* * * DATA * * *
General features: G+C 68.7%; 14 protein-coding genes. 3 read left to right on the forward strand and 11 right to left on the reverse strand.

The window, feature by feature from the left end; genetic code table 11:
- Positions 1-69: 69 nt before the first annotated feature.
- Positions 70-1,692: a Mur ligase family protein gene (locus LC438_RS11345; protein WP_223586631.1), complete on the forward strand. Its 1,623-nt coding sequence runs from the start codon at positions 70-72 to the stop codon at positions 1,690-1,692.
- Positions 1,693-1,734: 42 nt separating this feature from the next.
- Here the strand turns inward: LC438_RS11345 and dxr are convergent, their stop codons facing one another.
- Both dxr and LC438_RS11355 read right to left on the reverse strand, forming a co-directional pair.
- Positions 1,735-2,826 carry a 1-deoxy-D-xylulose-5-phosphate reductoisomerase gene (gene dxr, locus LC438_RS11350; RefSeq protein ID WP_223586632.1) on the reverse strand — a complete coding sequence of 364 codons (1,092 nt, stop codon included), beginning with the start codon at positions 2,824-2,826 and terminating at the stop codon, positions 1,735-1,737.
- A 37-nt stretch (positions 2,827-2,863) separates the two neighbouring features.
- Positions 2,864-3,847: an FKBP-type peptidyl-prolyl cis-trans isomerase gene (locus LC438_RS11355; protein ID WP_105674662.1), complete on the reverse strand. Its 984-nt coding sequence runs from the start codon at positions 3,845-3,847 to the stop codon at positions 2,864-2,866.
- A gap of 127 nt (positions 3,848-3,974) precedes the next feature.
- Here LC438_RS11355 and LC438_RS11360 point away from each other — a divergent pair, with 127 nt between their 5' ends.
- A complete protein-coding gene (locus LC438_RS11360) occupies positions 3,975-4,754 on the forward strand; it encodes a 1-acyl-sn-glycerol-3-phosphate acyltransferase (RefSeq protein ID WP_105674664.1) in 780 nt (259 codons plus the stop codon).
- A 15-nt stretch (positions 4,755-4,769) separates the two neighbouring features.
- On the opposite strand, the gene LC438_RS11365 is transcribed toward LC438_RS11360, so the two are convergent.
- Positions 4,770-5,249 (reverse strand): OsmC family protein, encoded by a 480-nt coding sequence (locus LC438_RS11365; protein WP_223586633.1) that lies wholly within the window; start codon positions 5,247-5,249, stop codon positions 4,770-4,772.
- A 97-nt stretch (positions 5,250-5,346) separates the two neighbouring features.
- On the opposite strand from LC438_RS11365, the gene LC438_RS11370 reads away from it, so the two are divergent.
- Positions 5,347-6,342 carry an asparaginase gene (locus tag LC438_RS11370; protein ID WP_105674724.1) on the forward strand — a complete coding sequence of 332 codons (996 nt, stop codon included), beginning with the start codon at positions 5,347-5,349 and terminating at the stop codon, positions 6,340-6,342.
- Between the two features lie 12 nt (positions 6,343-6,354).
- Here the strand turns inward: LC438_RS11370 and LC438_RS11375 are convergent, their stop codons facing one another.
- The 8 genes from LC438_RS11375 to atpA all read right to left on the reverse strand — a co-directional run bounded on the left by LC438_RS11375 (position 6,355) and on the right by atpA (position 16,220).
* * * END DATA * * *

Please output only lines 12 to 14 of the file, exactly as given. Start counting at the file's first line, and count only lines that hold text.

- Here LC438_RS11355 and LC438_RS11360 point away from each other — a divergent pair, with 127 nt between their 5' ends.
- A complete protein-coding gene (locus LC438_RS11360) occupies positions 3,975-4,754 on the forward strand; it encodes a 1-acyl-sn-glycerol-3-phosphate acyltransferase (RefSeq protein ID WP_105674664.1) in 780 nt (259 codons plus the stop codon).
- A 15-nt stretch (positions 4,755-4,769) separates the two neighbouring features.